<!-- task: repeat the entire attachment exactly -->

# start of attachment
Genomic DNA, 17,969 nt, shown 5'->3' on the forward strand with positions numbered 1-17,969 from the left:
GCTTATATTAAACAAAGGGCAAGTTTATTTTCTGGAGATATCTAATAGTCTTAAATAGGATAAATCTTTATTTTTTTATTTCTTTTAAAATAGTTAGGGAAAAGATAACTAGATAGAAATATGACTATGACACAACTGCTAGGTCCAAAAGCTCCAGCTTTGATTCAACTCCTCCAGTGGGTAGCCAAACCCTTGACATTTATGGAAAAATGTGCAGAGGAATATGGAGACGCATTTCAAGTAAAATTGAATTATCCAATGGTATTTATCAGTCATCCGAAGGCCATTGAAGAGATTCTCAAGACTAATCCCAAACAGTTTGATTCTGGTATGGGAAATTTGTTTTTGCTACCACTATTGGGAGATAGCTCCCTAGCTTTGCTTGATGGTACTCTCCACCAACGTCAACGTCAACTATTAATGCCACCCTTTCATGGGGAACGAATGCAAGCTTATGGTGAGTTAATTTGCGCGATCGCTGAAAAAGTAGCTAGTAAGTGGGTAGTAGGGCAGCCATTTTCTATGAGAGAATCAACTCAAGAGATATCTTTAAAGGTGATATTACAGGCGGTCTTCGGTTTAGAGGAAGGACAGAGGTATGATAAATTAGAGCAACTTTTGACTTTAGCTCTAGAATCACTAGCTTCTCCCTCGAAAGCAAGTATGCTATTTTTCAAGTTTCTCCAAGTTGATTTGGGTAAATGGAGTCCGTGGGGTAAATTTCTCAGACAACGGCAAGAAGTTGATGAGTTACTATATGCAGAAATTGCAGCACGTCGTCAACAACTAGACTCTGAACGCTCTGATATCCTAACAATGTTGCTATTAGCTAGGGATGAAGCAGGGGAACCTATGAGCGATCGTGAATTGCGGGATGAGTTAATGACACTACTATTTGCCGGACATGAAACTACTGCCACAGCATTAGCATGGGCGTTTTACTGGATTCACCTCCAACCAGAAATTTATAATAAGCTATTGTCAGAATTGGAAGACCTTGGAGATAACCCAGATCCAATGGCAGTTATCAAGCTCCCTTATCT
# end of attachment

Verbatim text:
Genomic DNA, 17,969 nt, shown 5'->3' on the forward strand with positions numbered 1-17,969 from the left:
GCTTATATTAAACAAAGGGCAAGTTTATTTTCTGGAGATATCTAATAGTCTTAAATAGGATAAATCTTTATTTTTTTATTTCTTTTAAAATAGTTAGGGAAAAGATAACTAGATAGAAATATGACTATGACACAACTGCTAGGTCCAAAAGCTCCAGCTTTGATTCAACTCCTCCAGTGGGTAGCCAAACCCTTGACATTTATGGAAAAATGTGCAGAGGAATATGGAGACGCATTTCAAGTAAAATTGAATTATCCAATGGTATTTATCAGTCATCCGAAGGCCATTGAAGAGATTCTCAAGACTAATCCCAAACAGTTTGATTCTGGTATGGGAAATTTGTTTTTGCTACCACTATTGGGAGATAGCTCCCTAGCTTTGCTTGATGGTACTCTCCACCAACGTCAACGTCAACTATTAATGCCACCCTTTCATGGGGAACGAATGCAAGCTTATGGTGAGTTAATTTGCGCGATCGCTGAAAAAGTAGCTAGTAAGTGGGTAGTAGGGCAGCCATTTTCTATGAGAGAATCAACTCAAGAGATATCTTTAAAGGTGATATTACAGGCGGTCTTCGGTTTAGAGGAAGGACAGAGGTATGATAAATTAGAGCAACTTTTGACTTTAGCTCTAGAATCACTAGCTTCTCCCTCGAAAGCAAGTATGCTATTTTTCAAGTTTCTCCAAGTTGATTTGGGTAAATGGAGTCCGTGGGGTAAATTTCTCAGACAACGGCAAGAAGTTGATGAGTTACTATATGCAGAAATTGCAGCACGTCGTCAACAACTAGACTCTGAACGCTCTGATATCCTAACAATGTTGCTATTAGCTAGGGATGAAGCAGGGGAACCTATGAGCGATCGTGAATTGCGGGATGAGTTAATGACACTACTATTTGCCGGACATGAAACTACTGCCACAGCATTAGCATGGGCGTTTTACTGGATTCACCTCCAACCAGAAATTTATAATAAGCTATTGTCAGAATTGGAAGACCTTGGAGATAACCCAGATCCAATGGCAGTTATCAAGCTCCCTTATCT